Another factor that should be taken into account when drawing the functional dia­gram is proportion. The proportion of an outdoor space is the relative relationship be­tween length and width. One common tendency in this step is to draw most spaces as simple circular bubbles (Figure 8—4). This type of diagram makes each outdoor space similar to a building where every room is a perfect square. Of course, this would not be appropriate.

Each outdoor room needs special consideration based on the intended use of that space. Proportions should vary as intended uses vary. Generally, spaces can have equal plan proportions or unequal plan proportions.

Equal Plan Proportions A space that has equal plan proportions is one in which the length and width are about the same (Figure 8—5). Such a space lacks an implication of direction and therefore is well suited for collection, stopping, or gathering. A space of equal plan proportions can be inward oriented when proper enclosure exists (Figure 8—6). This type of space is often suitable for sitting and for conversation among individuals in a group. The outside entry foyer where people stop and gather before entering or after leaving the house is another space where equal plan propor­tions are appropriate (Figure 8-7).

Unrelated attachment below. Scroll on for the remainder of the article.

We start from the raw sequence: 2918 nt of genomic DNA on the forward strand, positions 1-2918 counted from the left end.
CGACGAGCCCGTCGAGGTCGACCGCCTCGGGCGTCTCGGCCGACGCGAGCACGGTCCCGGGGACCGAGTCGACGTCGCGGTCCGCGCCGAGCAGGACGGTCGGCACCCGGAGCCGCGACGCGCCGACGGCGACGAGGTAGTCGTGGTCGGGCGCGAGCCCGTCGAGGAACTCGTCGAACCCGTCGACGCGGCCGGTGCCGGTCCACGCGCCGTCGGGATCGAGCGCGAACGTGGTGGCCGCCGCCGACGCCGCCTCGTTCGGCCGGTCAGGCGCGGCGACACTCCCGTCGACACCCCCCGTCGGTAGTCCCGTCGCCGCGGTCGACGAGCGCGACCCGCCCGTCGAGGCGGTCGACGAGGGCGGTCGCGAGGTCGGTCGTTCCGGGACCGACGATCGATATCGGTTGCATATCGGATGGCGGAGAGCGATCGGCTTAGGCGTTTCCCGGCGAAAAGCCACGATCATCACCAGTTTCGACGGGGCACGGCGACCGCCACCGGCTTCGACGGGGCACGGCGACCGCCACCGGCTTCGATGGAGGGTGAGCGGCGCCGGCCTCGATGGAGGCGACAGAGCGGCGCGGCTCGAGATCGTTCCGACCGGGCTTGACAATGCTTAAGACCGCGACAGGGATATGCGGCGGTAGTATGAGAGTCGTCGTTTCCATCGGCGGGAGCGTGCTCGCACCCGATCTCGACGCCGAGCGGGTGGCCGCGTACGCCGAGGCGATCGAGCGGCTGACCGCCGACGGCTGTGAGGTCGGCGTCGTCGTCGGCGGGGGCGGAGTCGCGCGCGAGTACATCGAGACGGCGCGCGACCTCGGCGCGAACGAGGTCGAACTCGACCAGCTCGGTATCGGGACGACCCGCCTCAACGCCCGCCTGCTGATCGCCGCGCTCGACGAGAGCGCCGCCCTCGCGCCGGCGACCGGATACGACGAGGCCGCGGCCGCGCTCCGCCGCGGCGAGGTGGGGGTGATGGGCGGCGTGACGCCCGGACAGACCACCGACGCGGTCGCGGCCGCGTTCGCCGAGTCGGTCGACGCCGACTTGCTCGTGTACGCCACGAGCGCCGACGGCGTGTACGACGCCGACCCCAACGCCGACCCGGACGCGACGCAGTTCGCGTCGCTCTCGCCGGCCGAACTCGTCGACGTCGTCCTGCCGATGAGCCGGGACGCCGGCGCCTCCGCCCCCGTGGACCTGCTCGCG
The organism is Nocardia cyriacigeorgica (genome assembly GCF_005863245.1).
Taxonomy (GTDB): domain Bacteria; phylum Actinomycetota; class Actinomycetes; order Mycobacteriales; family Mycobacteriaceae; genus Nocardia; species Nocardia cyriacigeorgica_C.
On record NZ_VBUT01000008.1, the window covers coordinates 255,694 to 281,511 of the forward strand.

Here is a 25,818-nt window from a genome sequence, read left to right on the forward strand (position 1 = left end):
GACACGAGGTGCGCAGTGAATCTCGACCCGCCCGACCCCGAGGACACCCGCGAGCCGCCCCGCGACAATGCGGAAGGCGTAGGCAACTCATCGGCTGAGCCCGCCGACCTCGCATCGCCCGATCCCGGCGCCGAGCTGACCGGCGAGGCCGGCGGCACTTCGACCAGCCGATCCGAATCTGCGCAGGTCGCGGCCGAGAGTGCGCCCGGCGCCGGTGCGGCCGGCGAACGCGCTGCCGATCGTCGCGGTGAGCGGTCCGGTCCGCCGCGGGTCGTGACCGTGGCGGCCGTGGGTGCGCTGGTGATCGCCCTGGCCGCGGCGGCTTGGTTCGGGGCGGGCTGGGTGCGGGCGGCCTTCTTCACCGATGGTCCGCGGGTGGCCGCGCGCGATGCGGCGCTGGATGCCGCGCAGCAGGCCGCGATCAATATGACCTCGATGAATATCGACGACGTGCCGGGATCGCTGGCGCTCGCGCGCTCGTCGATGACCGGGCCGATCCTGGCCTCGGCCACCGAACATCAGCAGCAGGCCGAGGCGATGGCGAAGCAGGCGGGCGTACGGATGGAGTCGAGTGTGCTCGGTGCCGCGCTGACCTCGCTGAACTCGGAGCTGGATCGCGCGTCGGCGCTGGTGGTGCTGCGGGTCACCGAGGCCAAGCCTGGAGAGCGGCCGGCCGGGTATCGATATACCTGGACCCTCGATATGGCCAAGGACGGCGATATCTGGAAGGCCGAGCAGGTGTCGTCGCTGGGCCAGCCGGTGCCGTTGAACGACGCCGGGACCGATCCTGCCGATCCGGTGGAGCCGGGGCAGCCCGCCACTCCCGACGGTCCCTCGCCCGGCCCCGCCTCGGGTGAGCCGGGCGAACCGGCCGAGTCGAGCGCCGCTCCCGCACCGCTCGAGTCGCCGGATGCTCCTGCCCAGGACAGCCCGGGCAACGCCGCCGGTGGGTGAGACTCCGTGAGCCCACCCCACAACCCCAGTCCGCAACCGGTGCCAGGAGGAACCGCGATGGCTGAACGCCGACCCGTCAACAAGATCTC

Unequal Plan Proportions A space with unequal proportions (Figure 8—8) is one in which length is greater than width or vice versa. Outdoor rooms with such propor­tions are like hallways in a building and suggest movement because of their long, nar­row quality (Figure 8—9). Long enclosed spaces are also appropriate for directing views in the landscape toward their ends or terminus points (Figure 8—10). Although spaces with unequal plan proportions are good for circulation, they are not suited for gathering because such activity gets in the way of movement through the space. And it is difficult to arrange furniture for conversation in long, narrow spaces; such an arrangement looks similar to a subway car (the left side of Figure 8—11). It is easier for people to talk to each other when they face each other (the right side of Figure 8—11). However, long spaces are good for arrangement of furniture for looking out at other points in the landscape, such as from a porch or veranda (Figure 8—12).

Figure 8-10

Spaces with unequal plan proportions tend to direct attention to their ends when the sides are enclosed.

Figure 8-11

The plan proportions of a space influence its ability to be used for gathering and conversation.